Michael K. Williams, Omar From ‘The Wire,’ Is Dead at 54
As a swaggering lone wolf in a story largely defined by continuing battles between the police and various crime bosses and crews, Omar was one of prime-time’s preeminent antiheroes in a TV era defined by them. He was also gay and openly so in the homophobic, coldblooded world of murder and drugs, a groundbreaking portrayal of Black masculinity on television.
“I saw a lot of homophobia in my community,” Mr. Williams told The New York Times in 2019. “Omar definitely helped soften the blow of homophobia in my community and it opened up a dialogue, definitely.”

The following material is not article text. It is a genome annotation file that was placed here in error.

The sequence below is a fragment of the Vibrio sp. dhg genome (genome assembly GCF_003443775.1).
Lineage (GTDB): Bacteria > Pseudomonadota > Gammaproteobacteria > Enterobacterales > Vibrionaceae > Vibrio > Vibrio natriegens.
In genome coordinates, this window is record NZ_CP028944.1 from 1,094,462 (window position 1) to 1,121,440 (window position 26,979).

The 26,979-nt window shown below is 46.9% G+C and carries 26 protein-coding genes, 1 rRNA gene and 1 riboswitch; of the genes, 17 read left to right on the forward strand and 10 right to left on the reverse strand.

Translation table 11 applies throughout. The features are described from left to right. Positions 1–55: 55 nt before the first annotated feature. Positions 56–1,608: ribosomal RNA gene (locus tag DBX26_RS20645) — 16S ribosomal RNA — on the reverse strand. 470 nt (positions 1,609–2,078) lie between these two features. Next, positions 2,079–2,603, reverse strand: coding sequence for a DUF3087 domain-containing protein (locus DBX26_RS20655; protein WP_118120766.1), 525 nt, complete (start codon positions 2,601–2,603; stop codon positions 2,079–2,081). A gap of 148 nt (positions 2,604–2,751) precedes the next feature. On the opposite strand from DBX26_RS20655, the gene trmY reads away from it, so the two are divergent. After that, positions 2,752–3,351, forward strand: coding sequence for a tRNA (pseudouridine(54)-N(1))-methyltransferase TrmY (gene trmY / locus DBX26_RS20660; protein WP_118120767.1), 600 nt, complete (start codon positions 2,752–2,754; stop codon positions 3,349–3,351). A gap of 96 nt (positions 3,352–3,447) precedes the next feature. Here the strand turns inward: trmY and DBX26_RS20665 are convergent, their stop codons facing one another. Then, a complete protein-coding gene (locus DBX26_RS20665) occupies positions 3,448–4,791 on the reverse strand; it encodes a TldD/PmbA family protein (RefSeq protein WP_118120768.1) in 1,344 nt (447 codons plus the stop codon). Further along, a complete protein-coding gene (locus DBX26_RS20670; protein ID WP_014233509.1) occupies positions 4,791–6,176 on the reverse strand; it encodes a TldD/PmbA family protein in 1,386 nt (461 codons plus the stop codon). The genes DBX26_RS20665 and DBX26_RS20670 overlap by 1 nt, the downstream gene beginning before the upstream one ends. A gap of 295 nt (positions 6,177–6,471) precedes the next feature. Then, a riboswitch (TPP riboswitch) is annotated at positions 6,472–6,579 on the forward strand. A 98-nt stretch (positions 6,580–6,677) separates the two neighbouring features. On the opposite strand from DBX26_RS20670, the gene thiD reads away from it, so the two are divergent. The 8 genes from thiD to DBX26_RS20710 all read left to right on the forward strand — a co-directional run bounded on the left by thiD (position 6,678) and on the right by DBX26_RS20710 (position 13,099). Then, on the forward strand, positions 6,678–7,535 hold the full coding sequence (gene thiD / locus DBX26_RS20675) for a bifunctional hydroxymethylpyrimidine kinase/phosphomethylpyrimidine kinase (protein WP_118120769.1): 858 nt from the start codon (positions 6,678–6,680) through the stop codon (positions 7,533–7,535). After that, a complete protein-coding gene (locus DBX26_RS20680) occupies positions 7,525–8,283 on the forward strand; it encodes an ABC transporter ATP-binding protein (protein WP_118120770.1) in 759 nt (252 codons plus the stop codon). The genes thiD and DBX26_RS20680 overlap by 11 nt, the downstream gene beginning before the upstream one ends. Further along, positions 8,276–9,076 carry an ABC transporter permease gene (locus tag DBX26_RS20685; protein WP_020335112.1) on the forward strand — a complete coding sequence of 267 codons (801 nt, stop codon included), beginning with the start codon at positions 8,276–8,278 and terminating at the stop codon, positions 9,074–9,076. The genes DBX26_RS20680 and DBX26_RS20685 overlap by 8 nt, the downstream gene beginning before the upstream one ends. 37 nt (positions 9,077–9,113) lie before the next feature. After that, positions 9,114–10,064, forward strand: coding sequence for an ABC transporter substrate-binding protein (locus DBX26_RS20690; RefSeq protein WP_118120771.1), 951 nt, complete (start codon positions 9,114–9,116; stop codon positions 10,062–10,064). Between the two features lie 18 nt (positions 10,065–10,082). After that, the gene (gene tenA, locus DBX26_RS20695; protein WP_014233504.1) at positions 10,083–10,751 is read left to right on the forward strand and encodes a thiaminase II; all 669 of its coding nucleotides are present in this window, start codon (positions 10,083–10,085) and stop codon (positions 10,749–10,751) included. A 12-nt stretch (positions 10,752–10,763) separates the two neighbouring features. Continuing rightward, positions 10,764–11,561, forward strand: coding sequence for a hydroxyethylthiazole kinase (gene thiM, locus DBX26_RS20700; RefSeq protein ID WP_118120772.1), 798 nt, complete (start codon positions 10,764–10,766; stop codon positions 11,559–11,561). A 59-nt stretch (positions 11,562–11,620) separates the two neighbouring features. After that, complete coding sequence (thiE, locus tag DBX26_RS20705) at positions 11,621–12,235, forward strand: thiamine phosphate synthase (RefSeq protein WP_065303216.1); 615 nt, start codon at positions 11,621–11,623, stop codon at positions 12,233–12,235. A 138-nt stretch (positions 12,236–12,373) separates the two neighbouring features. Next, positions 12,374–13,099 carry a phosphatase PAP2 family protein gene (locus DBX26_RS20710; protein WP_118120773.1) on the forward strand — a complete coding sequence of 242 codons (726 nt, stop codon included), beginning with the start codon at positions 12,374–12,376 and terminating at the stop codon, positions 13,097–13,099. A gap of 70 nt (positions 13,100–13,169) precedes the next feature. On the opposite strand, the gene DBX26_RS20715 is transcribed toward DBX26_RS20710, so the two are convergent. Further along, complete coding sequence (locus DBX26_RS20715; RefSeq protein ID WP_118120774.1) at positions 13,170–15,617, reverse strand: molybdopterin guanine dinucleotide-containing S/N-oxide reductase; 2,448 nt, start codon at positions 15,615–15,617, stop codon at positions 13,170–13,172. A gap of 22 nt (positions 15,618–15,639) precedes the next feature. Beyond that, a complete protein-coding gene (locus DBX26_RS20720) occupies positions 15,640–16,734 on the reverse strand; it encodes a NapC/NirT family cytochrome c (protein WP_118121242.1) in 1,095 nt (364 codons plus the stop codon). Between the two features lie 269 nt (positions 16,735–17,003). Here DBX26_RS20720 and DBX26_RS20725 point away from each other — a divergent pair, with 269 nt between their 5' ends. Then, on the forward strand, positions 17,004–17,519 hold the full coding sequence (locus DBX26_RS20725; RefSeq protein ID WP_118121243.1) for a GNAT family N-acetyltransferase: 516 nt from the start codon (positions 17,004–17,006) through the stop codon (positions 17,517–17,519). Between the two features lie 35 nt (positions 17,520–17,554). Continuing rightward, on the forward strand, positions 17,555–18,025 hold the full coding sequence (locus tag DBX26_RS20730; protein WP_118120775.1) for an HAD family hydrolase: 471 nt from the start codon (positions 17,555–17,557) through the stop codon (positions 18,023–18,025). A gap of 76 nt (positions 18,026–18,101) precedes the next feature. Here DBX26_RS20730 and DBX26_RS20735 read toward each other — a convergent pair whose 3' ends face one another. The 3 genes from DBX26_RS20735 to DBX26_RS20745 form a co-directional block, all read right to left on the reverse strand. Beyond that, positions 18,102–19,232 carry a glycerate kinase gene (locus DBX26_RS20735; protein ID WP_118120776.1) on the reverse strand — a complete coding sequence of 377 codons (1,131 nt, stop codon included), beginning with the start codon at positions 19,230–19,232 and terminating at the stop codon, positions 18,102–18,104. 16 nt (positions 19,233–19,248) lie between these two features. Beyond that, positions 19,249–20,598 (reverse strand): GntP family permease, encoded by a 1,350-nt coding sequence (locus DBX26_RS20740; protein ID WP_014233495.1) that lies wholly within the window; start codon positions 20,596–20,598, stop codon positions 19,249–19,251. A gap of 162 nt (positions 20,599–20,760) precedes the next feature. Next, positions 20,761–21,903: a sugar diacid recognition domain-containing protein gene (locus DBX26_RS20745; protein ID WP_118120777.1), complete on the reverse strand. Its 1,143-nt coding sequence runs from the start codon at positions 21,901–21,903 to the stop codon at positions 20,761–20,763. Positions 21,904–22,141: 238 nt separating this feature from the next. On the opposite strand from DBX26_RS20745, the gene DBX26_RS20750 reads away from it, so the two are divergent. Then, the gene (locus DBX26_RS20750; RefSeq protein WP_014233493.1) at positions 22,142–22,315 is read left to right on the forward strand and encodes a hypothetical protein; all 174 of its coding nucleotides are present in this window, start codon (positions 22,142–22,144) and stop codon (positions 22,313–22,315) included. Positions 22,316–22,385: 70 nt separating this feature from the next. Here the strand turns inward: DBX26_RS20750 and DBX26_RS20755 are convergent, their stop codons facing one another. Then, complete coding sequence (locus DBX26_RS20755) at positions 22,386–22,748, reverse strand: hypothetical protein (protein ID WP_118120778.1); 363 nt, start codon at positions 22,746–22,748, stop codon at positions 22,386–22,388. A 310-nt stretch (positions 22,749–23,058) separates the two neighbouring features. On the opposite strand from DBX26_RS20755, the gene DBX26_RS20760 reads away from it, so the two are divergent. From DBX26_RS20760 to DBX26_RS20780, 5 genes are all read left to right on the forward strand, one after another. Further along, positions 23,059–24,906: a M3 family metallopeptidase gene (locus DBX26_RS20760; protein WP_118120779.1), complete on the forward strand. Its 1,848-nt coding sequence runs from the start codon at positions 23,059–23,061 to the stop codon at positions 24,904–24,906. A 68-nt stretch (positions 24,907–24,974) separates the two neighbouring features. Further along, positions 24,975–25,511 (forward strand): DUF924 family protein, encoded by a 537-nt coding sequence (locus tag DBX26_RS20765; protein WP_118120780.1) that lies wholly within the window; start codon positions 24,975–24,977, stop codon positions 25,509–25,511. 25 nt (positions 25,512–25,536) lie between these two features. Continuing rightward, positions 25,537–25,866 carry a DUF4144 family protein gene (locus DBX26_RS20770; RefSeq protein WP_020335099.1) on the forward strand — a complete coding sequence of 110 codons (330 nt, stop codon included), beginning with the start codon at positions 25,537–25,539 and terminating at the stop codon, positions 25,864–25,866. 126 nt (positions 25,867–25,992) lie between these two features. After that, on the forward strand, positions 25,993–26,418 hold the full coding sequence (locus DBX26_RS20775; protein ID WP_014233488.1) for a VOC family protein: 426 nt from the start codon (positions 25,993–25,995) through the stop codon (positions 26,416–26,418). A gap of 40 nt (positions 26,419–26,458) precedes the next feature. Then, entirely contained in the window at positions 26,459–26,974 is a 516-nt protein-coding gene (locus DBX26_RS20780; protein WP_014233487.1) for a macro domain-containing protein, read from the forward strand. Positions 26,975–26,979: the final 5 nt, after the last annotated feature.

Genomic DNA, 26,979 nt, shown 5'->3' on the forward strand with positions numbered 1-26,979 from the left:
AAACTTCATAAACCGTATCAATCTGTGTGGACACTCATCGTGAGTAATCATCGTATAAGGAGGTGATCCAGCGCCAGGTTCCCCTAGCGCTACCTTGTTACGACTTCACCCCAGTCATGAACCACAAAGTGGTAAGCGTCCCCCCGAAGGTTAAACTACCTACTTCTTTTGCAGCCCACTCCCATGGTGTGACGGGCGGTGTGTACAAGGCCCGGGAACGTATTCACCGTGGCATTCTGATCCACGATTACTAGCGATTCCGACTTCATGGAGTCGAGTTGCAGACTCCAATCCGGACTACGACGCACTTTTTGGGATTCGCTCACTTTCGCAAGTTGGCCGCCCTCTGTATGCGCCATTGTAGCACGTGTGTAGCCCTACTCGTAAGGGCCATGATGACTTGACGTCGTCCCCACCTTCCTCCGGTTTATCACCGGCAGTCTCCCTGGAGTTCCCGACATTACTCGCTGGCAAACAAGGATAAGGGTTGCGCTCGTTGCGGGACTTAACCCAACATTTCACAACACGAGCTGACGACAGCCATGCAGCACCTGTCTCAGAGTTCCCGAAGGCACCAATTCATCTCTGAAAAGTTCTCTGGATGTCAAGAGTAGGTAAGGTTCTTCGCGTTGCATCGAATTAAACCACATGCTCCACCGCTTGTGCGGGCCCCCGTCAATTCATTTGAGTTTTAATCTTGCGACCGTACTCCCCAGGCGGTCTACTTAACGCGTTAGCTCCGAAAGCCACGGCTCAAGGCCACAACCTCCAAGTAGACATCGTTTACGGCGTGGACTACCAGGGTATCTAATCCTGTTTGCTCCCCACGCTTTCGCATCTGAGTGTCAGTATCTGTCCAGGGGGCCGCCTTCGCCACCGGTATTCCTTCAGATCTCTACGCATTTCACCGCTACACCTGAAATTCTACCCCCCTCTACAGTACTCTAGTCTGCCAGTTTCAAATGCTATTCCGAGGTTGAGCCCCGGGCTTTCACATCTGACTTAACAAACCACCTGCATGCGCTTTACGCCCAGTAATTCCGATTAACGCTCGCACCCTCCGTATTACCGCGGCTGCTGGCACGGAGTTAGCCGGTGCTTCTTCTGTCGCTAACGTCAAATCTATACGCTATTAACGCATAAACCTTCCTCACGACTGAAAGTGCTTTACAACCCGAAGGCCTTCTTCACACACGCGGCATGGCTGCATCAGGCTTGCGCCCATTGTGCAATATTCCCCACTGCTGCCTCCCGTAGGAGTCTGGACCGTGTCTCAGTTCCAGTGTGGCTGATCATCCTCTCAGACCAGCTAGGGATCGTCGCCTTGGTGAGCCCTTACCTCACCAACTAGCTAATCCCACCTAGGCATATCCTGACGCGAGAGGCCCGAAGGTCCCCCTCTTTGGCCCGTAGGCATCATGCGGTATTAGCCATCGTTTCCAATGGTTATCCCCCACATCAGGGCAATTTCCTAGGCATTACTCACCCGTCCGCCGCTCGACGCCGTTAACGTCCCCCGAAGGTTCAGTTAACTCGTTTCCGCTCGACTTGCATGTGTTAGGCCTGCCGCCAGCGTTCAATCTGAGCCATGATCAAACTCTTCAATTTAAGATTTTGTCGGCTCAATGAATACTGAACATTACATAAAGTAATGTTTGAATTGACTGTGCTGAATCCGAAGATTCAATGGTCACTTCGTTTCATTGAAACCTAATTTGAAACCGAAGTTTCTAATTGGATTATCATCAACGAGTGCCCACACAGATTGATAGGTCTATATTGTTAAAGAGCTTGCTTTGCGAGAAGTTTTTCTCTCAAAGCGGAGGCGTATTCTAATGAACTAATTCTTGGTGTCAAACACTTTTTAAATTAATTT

Mr. Williams grew up in the East Flatbush neighborhood of Brooklyn, where he said he had never envisioned a life outside the borough. But before he was 30, he had parlayed his love for dance into dancing roles with the singers George Michael and Madonna, and choreographed and performed in the video for Crystal Waters’s hit single, “100% Pure Love.” He then landed his first acting opportunity when he caught the eye of Tupac Shakur.
At 25 years old, Mr. Williams got the scar that became his signature physical feature and that helped to define him as an actor. He was spending his birthday at a bar in Queens when a man slashed his face with a razor blade during a fight. After that, directors no longer wanted him as a backup dancer; they wanted him in “thug roles,” he told NPR in 2014.